The flawed thinking is more than enough to render Fordham’s analysis suspect. But there are other problems with the analysis that render it all but useless.
There’s the fact that the rating systems may not actually be as “clear” in identifying school and district performance as Fordham wants to think. This is because the think tank didn’t fully look at how the underlying formulas for measuring achievement will actually play out.
Consider Maryland, the home state of Dropout Nation (as well as that of Fordham President Michael Petrilli, his predecessor, Chester Finn, Jr., who now sits on the state board of education there, and former colleague Andy Smarick, who is president of that body). Fordham rates the Old Line State’s proposed rating system “strong” for being simple and clear with a five-star system that “model immediately conveys to all observers how well a given school is performing”.
But as Daria Hall of the Education Trust noted at a conference last month, a district or school in the state can still receive a five-star rating under the state’s ESSA plan despite doing poorly in improving achievement for Black or Latino children under its care. One reason: Because neither proficiency nor test score growth count towards more than 25 percent of a district’s rating, effectively hiding how districts are actually improving student achievement. Another lies in the fact that while the state will measure all subgroups, it doesn’t explain how it will account for each within the ratings.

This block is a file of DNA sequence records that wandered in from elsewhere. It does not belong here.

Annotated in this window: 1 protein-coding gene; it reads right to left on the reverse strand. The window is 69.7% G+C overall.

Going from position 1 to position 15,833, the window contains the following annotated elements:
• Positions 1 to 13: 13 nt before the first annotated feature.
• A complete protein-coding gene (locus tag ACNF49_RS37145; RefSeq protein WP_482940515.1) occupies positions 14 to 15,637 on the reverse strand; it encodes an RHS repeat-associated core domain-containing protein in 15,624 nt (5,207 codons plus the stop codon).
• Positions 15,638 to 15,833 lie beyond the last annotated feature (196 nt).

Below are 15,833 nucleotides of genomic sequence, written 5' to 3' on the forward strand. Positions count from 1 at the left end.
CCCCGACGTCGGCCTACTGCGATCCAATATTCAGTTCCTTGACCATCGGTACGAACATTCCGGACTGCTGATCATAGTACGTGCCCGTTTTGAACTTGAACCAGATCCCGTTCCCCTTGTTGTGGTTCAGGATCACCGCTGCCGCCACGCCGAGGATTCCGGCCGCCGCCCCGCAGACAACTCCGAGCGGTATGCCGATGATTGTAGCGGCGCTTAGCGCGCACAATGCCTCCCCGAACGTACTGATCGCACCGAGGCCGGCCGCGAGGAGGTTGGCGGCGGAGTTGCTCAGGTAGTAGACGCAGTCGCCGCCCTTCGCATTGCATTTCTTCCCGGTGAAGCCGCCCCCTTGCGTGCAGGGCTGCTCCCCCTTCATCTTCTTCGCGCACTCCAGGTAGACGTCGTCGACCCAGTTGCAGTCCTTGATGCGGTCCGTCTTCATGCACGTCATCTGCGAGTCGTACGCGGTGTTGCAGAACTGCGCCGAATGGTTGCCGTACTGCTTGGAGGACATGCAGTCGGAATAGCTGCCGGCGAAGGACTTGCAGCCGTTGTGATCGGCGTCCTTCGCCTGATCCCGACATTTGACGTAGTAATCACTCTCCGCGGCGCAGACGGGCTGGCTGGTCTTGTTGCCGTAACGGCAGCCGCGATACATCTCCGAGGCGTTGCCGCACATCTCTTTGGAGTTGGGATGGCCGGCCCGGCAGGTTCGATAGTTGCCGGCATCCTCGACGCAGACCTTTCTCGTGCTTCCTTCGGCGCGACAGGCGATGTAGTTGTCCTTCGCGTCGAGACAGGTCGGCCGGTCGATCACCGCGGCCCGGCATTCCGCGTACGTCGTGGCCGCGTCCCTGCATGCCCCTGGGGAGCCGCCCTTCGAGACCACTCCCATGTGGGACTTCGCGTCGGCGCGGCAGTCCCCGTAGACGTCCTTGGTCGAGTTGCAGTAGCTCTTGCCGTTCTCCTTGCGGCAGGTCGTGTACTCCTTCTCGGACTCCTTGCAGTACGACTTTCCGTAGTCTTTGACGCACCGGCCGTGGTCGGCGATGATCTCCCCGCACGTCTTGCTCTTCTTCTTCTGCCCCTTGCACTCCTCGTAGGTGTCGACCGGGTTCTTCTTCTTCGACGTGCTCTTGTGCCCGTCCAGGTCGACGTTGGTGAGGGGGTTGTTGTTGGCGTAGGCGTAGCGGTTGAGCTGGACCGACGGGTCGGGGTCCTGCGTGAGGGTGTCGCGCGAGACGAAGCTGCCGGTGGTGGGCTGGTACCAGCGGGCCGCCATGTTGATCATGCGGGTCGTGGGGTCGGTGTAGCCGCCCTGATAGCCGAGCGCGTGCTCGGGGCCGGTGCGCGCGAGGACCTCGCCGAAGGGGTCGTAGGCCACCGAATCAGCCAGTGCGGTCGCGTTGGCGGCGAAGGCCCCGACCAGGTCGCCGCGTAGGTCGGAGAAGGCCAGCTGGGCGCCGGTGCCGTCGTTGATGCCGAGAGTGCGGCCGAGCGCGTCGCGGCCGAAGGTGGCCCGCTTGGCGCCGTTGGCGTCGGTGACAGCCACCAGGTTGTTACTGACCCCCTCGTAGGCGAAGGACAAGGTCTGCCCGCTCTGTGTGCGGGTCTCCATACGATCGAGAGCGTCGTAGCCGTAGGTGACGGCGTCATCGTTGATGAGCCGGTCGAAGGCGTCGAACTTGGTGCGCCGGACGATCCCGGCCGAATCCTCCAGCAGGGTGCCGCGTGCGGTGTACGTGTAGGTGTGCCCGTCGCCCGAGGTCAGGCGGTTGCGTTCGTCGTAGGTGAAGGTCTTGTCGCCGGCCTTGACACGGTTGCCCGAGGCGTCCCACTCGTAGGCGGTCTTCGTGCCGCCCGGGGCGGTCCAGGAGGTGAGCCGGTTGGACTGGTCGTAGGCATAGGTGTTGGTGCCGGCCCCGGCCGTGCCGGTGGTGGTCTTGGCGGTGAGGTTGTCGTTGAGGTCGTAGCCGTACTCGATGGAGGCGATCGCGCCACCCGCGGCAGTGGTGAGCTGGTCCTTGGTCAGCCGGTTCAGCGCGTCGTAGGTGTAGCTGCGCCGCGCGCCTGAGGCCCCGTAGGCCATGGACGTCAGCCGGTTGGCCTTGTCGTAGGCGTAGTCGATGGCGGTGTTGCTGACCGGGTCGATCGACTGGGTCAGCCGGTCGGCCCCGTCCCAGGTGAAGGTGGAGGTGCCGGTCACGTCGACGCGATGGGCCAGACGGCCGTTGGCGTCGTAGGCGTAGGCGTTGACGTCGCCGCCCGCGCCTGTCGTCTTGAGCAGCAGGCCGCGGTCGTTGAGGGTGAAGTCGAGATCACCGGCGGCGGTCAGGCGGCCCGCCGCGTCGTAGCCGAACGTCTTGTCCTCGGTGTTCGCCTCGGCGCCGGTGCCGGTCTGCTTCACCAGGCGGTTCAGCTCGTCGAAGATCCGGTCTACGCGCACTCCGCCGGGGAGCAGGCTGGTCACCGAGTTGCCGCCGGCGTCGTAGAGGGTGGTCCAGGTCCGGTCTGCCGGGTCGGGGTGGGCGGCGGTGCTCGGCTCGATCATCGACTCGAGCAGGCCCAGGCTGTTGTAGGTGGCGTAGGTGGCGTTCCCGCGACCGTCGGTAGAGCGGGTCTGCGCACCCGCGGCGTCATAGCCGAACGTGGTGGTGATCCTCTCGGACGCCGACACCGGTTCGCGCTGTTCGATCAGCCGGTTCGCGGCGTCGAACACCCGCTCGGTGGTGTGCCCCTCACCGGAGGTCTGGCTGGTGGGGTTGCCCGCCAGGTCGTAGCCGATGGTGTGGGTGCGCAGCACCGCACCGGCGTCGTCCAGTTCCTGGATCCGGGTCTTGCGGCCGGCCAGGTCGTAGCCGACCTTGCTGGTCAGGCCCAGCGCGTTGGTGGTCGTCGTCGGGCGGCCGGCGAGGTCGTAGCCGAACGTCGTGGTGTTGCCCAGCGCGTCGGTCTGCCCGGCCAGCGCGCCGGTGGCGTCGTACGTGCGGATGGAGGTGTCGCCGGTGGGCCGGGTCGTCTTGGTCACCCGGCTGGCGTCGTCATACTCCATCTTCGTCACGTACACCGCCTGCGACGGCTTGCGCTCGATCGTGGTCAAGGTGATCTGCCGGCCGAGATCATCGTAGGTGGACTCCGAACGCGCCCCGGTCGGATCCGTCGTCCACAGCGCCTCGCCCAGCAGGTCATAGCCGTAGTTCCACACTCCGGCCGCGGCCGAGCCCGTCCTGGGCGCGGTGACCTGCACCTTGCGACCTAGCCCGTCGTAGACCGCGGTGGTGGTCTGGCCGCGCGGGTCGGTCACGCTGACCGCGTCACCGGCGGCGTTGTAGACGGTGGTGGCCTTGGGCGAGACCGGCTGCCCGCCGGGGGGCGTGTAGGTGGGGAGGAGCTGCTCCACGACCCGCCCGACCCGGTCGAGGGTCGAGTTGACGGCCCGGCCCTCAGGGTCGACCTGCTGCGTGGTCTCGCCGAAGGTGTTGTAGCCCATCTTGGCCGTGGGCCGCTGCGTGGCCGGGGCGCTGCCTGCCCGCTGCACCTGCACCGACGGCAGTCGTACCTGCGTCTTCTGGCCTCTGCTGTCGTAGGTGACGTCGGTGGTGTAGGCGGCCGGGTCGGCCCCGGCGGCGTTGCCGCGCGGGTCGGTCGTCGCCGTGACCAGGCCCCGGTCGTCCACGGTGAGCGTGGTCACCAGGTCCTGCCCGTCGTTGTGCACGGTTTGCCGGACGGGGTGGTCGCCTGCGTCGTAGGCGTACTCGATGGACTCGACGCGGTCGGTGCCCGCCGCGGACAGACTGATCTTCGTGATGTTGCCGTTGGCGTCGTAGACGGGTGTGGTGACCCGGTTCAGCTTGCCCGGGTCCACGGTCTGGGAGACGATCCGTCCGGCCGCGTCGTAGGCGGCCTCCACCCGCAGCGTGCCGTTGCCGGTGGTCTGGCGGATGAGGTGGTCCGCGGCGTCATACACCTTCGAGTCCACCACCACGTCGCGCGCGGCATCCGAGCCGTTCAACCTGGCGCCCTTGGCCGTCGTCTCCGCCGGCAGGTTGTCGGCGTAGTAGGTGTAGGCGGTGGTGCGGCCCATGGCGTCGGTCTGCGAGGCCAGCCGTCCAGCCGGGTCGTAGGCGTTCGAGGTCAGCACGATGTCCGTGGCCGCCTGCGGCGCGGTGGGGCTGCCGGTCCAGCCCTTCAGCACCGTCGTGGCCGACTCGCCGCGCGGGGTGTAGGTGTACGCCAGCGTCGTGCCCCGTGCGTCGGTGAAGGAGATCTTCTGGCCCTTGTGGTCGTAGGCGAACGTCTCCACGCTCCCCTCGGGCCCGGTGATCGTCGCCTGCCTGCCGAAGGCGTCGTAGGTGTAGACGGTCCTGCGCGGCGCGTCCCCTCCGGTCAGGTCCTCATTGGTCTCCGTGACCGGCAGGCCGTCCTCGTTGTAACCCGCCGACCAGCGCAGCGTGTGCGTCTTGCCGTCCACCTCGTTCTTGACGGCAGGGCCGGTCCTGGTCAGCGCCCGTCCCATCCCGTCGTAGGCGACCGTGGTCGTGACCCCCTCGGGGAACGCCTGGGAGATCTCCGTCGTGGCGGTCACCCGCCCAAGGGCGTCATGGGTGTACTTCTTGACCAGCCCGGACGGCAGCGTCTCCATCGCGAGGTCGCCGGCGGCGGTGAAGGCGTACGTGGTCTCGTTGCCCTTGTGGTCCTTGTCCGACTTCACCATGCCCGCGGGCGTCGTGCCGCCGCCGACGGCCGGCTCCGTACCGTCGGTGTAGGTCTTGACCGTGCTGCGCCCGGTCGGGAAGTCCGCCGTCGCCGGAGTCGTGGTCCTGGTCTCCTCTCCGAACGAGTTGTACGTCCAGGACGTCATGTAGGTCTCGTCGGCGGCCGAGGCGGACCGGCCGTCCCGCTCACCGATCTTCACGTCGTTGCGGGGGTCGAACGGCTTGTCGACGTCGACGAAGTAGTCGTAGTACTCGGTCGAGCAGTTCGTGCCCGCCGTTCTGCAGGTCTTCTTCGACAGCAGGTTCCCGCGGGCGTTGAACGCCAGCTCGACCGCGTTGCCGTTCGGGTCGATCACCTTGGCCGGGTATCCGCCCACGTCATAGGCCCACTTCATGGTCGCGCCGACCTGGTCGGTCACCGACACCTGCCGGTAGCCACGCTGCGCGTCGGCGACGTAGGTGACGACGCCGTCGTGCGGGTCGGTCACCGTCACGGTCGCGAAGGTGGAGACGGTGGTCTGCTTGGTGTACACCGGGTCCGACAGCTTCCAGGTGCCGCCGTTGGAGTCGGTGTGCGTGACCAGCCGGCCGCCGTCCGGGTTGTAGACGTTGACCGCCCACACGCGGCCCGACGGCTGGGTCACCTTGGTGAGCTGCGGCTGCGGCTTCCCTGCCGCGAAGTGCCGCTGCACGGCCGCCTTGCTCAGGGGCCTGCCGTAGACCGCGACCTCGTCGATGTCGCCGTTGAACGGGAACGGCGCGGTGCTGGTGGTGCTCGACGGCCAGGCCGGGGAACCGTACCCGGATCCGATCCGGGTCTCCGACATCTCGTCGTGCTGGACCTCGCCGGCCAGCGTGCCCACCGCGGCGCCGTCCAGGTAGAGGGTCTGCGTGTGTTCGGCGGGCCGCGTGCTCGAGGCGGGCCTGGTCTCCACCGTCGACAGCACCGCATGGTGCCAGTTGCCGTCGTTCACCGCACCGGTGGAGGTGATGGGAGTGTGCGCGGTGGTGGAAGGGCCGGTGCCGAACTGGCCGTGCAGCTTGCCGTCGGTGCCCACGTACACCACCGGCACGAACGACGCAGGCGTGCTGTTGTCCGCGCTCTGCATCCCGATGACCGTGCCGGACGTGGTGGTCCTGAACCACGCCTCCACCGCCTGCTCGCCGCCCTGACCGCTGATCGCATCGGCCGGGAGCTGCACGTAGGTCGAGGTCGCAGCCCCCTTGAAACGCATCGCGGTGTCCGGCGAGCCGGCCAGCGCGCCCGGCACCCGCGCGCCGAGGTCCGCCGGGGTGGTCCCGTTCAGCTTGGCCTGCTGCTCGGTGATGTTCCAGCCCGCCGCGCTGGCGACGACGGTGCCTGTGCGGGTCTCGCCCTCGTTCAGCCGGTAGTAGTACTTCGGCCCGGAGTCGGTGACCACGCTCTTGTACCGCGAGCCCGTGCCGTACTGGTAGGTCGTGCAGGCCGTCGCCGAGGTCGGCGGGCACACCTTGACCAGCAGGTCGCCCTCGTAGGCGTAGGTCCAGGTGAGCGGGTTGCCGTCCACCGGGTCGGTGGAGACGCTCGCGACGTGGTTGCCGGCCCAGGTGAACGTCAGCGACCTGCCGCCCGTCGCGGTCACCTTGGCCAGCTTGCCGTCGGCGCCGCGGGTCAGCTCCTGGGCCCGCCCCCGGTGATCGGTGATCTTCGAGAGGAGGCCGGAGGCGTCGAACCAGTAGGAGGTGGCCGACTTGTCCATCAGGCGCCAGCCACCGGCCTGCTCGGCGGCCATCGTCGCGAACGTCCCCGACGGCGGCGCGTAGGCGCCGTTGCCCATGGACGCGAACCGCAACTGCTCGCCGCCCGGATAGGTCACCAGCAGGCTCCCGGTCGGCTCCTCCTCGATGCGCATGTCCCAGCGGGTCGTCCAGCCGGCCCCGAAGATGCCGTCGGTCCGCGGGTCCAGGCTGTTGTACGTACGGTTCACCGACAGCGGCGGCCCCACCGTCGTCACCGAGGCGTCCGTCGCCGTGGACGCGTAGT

Then there’s Maryland’s Plessy v. Ferguson-like proficiency and growth targets, which essentially allow districts to not work toward 100 percent proficiency for all children. The state only expects districts to improve Black student achievement from 23.9 percent in 2015-2016 to 61.9 percent by 2029-2030 (versus 52.9 percent to 76.5 percent over that period for White peers). This means that districts are allowed to subject Black and other minority children to the soft bigotry of low expectations. Add in the fact that the Maryland’s ratings don’t account for how districts and schools are preparing kids for success in traditional colleges, technical schools and apprenticeships that make up American higher education, and the rating system is not nearly as clear as Fordham declares.